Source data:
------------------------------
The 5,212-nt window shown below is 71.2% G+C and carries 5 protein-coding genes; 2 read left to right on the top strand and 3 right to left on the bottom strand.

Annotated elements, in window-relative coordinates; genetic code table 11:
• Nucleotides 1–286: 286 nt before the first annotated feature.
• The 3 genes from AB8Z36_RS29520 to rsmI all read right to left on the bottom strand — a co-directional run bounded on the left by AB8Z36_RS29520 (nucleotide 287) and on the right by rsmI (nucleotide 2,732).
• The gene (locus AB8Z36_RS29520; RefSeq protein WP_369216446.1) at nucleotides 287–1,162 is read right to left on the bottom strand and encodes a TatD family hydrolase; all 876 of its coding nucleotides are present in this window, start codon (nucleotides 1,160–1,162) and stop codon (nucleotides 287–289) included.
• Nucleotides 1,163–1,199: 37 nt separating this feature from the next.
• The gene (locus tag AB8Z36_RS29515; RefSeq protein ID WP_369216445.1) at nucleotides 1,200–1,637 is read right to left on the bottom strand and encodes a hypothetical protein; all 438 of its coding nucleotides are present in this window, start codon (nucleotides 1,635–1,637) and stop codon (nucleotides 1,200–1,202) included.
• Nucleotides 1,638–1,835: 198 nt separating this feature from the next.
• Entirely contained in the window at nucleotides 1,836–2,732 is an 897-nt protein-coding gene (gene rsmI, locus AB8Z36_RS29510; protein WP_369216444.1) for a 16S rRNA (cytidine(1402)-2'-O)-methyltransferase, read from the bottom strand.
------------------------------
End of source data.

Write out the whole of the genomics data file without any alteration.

The 5,212-nt window shown below is 71.2% G+C and carries 5 protein-coding genes; 2 read left to right on the top strand and 3 right to left on the bottom strand.

Annotated elements, in window-relative coordinates; genetic code table 11:
• Nucleotides 1–286: 286 nt before the first annotated feature.
• The 3 genes from AB8Z36_RS29520 to rsmI all read right to left on the bottom strand — a co-directional run bounded on the left by AB8Z36_RS29520 (nucleotide 287) and on the right by rsmI (nucleotide 2,732).
• The gene (locus AB8Z36_RS29520; RefSeq protein WP_369216446.1) at nucleotides 287–1,162 is read right to left on the bottom strand and encodes a TatD family hydrolase; all 876 of its coding nucleotides are present in this window, start codon (nucleotides 1,160–1,162) and stop codon (nucleotides 287–289) included.
• Nucleotides 1,163–1,199: 37 nt separating this feature from the next.
• The gene (locus tag AB8Z36_RS29515; RefSeq protein ID WP_369216445.1) at nucleotides 1,200–1,637 is read right to left on the bottom strand and encodes a hypothetical protein; all 438 of its coding nucleotides are present in this window, start codon (nucleotides 1,635–1,637) and stop codon (nucleotides 1,200–1,202) included.
• Nucleotides 1,638–1,835: 198 nt separating this feature from the next.
• Entirely contained in the window at nucleotides 1,836–2,732 is an 897-nt protein-coding gene (gene rsmI, locus AB8Z36_RS29510; protein WP_369216444.1) for a 16S rRNA (cytidine(1402)-2'-O)-methyltransferase, read from the bottom strand.